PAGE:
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Hip fracture, mortality risk, and cause of death over two decades

von Friesendorff, M. LU ; McGuigan, F. E. LU ; Wizert, A.; Rogmark, C. LU ; Holmberg, A. H. LU ; Woolf, A. D. and Åkesson, Kristina LU (2016) In Osteoporosis International 27(10). p.2945-2953
Abstract

Summary: Men and women with hip fracture have higher short-term mortality. This study investigated mortality risk over two decades post-fracture; excess mortality remained high in women up to 10 years and in men up to 20 years. Cardiovascular disease (CVD) and pneumonia were leading causes of death with a long-term doubling of risk. Introduction: Hip fractures are associated with increased mortality, particularly short term. In this study with a two-decade follow-up, we examined mortality and cause of death compared to the background population. Methods: We followed 1013 hip fracture patients and 2026 matched community controls for 22 years. Mortality, excess mortality, and cause of death were analyzed and stratified for age and sex.... (More)

Summary: Men and women with hip fracture have higher short-term mortality. This study investigated mortality risk over two decades post-fracture; excess mortality remained high in women up to 10 years and in men up to 20 years. Cardiovascular disease (CVD) and pneumonia were leading causes of death with a long-term doubling of risk. Introduction: Hip fractures are associated with increased mortality, particularly short term. In this study with a two-decade follow-up, we examined mortality and cause of death compared to the background population. Methods: We followed 1013 hip fracture patients and 2026 matched community controls for 22 years. Mortality, excess mortality, and cause of death were analyzed and stratified for age and sex. Hazard ratio (HR) was estimated by Cox regression. A competing risk model was fitted to estimate HR for common causes of death (CVD, cancer, pneumonia) in the short and long term (>1 year). Results: For both sexes and at all ages, mortality was higher in hip fracture patients across the observation period with men losing most life years (p <0.001). Mortality risk was higher for up to 15 years (women (risk ratio (RR) 1.9 [95 % confidence interval (CI) 1.7–2.1]); men (RR 2.8 [2.2–3.5])) and until end of follow-up ((RR 1.8 [1.6–2.0]); (RR 2.7 [2.1–3.3])). Excess mortality by time intervals, censored for the first year, was evident in women (80 years, for 5 years) and in men

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author
organization
publishing date
type
Contribution to journal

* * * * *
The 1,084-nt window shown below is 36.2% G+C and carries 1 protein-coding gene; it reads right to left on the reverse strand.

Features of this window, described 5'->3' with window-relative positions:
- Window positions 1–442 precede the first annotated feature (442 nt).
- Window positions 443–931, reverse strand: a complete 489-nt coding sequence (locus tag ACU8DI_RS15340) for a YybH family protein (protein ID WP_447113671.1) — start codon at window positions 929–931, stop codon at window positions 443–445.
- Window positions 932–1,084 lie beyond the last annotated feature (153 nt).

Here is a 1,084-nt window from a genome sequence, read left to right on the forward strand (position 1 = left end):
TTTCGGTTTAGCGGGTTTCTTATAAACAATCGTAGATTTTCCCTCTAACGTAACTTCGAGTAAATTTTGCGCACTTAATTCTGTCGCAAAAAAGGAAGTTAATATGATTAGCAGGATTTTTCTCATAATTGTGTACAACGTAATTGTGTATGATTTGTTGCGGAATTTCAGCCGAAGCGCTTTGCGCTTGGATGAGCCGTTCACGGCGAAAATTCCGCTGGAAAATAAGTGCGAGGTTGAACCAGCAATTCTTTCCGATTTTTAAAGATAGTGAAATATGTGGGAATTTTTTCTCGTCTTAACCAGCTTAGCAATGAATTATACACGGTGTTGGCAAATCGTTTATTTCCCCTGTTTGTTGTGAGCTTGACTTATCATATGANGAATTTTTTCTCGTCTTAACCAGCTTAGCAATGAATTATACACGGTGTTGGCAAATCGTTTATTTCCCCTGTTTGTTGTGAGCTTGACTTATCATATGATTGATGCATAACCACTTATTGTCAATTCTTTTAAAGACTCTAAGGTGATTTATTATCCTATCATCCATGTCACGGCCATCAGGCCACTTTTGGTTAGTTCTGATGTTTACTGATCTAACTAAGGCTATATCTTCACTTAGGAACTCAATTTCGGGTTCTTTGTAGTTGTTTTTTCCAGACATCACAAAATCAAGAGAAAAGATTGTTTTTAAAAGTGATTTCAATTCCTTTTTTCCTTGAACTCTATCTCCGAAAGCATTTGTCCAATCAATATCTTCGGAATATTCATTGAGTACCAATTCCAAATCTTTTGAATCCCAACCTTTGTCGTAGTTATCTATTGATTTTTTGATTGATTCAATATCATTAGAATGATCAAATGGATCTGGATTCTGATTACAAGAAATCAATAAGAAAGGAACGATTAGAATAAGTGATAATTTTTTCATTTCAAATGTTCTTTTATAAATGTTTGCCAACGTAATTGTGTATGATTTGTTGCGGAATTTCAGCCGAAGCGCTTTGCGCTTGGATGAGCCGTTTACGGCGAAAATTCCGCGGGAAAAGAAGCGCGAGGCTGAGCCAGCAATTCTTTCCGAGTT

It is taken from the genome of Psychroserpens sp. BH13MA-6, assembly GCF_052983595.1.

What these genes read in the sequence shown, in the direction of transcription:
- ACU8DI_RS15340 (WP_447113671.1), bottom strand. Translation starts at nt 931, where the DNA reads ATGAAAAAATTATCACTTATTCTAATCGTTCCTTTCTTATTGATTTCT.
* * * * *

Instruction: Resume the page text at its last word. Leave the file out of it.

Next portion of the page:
publication status
published
subject
keywords
Age, Cause of death, Hip fracture, Mortality, Sex
in
Osteoporosis International
volume
27
issue
10
pages
9 pages
publisher
Springer
external identifiers
  • Scopus:84966711815
ISSN
0937-941X
DOI
10.1007/s00198-016-3616-5
language
English
LU publication?
yes
id
6362ae90-5980-4f4e-b6de-4d7d34736e8f
date added to LUP
2016-06-01 12:38:41
date last changed
2016-10-13 09:09:15
@misc{6362ae90-5980-4f4e-b6de-4d7d34736e8f,
  abstract     = {<p>Summary: Men and women with hip fracture have higher short-term mortality. This study investigated mortality risk over two decades post-fracture; excess mortality remained high in women up to 10 years and in men up to 20 years. Cardiovascular disease (CVD) and pneumonia were leading causes of death with a long-term doubling of risk. Introduction: Hip fractures are associated with increased mortality, particularly short term. In this study with a two-decade follow-up, we examined mortality and cause of death compared to the background population. Methods: We followed 1013 hip fracture patients and 2026 matched community controls for 22 years. Mortality, excess mortality, and cause of death were analyzed and stratified for age and sex. Hazard ratio (HR) was estimated by Cox regression. A competing risk model was fitted to estimate HR for common causes of death (CVD, cancer, pneumonia) in the short and long term (&gt;1 year). Results: For both sexes and at all ages, mortality was higher in hip fracture patients across the observation period with men losing most life years (p &lt;0.001). Mortality risk was higher for up to 15 years (women (risk ratio (RR) 1.9 [95 % confidence interval (CI) 1.7–2.1]); men (RR 2.8 [2.2–3.5])) and until end of follow-up ((RR 1.8 [1.6–2.0]); (RR 2.7 [2.1–3.3])). Excess mortality by time intervals, censored for the first year, was evident in women (80 years, for 5 years) and in men </p>},
  author       = {von Friesendorff, M. and McGuigan, F. E. and Wizert, A. and Rogmark, C. and Holmberg, A. H. and Woolf, A. D. and Åkesson, Kristina},
  issn         = {0937-941X},
  keyword      = {Age,Cause of death,Hip fracture,Mortality,Sex},
  language     = {eng},
  month        = {05},
  number       = {10},
  pages        = {2945--2953},
  publisher    = {ARRAY(0x9879b68)},
  series       = {Osteoporosis International},
  title        = {Hip fracture, mortality risk, and cause of death over two decades},
  url          = {http://dx.doi.org/10.1007/s00198-016-3616-5},
  volume       = {27},
  year         = {2016},
}